Kensington Plantation Eastover Richland County
- Location Wateree River, Eastover, Richland County
Located eight miles east of Eastover on US 601, half a mile past the entrance to International Paper at 4101 McCords Ferry Road
- Origin of name Named for Martha Rutledge Kinloch Singleton's childhood home.
- Other names Headquarters was original name until changed to Kensington in 1844.
- Current status Owned by International Paper who disolved its partnership with the Scarborough-Hamer Foundation in 2015. As of March 2015, International Paper had not disclosed their plans for Kensington.
- 1787 Earliest known date of existence
Matthew Singleton was the first owner of the plantation originally known as Headquarters. He died in 1787 and his son John inherited the property (1, p. 2).
At the death of John Singleton the plantation was passed on to Colonel Richard Singleton, his son. During Colonel Singleton's life he acquired six additional plantations located on both sides of the Wateree River.
Matthew Richard Singleton was the heir of Colonel Singleton (1, p. 2).
- 1844 Matthew Richard Singleton married Martha Rutledge Kinloch. They changed the name of the plantation to Kensington to reflect the name of the bride's childhood home near Georgetown (9, bk. 2, vol. 13, p. 22).
- 1851 Matthew Richard Singleton began construction of a plantation house. It was not completed until 1855. By this time Matthew had died and his wife and children continued to live on the plantation (9, bk. 2, vol. 13, p. 23).
The house consisted of twenty-nine rooms with a total of 12,000 square feet.
- 1870-1880 Matthew Richard Singleton's sons, Richard and Cleland Singleton, divided the plantation lands in half.
Cleland Singleton built a house on the southern half. It was a one story structure with three rooms built high off the ground. It was used by the overseer of the plantation from 1925-1941. It has since burned down (2, p. 2).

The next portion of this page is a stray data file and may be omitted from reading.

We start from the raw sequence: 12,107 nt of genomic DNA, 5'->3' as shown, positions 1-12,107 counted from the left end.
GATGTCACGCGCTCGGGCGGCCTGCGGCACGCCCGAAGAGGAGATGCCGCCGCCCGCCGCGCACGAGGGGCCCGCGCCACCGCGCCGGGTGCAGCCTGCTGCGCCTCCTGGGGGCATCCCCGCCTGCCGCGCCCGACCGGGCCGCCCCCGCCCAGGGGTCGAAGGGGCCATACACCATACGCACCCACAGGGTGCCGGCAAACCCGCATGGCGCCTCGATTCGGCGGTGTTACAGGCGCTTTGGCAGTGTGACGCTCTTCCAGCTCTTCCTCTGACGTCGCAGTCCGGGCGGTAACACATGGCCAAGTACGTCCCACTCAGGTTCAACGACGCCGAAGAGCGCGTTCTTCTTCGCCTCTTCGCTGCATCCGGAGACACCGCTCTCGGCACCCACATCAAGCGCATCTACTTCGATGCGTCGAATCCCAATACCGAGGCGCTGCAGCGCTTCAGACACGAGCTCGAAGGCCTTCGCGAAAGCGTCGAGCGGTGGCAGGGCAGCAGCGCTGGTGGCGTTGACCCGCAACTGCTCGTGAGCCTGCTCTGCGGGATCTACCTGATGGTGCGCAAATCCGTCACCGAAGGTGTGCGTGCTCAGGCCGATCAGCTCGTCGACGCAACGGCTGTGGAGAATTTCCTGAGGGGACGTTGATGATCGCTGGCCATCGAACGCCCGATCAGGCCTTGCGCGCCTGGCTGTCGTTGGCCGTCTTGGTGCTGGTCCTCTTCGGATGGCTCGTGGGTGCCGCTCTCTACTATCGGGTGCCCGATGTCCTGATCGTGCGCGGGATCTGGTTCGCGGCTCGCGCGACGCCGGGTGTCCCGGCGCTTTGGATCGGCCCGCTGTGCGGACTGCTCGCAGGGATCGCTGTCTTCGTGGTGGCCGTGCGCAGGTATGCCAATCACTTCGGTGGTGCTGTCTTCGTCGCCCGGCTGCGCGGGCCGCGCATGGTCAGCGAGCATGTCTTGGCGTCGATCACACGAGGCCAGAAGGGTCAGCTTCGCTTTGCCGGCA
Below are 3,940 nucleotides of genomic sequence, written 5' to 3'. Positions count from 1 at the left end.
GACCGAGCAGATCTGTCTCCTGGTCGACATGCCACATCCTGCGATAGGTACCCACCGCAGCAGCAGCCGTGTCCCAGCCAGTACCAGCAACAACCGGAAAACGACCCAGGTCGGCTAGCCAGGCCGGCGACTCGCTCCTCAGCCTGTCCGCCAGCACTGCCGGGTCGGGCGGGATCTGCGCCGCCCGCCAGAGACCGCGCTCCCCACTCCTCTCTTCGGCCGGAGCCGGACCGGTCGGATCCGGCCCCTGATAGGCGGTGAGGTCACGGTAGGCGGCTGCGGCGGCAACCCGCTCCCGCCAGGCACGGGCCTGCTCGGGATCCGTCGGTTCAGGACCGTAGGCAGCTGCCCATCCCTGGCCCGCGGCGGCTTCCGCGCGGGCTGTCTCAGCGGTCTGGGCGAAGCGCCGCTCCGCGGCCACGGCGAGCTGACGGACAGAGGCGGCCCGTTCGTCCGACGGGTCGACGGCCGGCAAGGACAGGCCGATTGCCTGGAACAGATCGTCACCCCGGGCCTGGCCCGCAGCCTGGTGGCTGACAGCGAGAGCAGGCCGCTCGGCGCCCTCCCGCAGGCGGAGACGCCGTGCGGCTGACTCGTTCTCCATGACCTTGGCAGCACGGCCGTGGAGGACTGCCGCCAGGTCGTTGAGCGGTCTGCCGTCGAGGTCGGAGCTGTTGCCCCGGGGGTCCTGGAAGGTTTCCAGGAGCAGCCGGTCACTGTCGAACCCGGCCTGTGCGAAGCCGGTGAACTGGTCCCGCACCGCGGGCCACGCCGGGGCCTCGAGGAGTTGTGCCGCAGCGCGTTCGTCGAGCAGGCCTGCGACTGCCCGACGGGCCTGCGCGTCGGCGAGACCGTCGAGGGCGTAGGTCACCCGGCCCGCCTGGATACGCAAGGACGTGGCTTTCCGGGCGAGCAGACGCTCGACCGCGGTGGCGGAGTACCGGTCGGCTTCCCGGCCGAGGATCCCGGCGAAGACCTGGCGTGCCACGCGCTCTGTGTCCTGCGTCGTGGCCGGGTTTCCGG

Richard Singleton's heir, Matthew Richard Singleton, constructed a small house on the northern portion of the plantation (4, p. 2).
When his son died, Richard Singleton decided to sell his half of the plantation. Robert Hamer purchased the property in 1910, however, before he could live there he died. His family moved in and proceeded to farm the land (1, p. 2-3).
- 1925 Cleland Singleton died and the Hamers purchased his lands. The original plantation lands were once again back together.
The Hamers added indoor plumbing and electricity to Kensington Mansion along with other improvements (1, p. 3).
- 1941 The Hamers sold the entire plantation to the United States Government as an agricultural cooperative for displaced farmers. Nothing came of this project and the plantation was sold to the Lanhams (1, p. 3).
When the Lanhams bought the property they built their own residence at the junction of the oval drive and the avenue to the highway. It was a small brick house that resembled a suburban ranch style house. The iron railing surrounding the porch was taken from the interior balcony of the Kensington mansion. In 1983 the house was slated to be demolished (3, p. 2).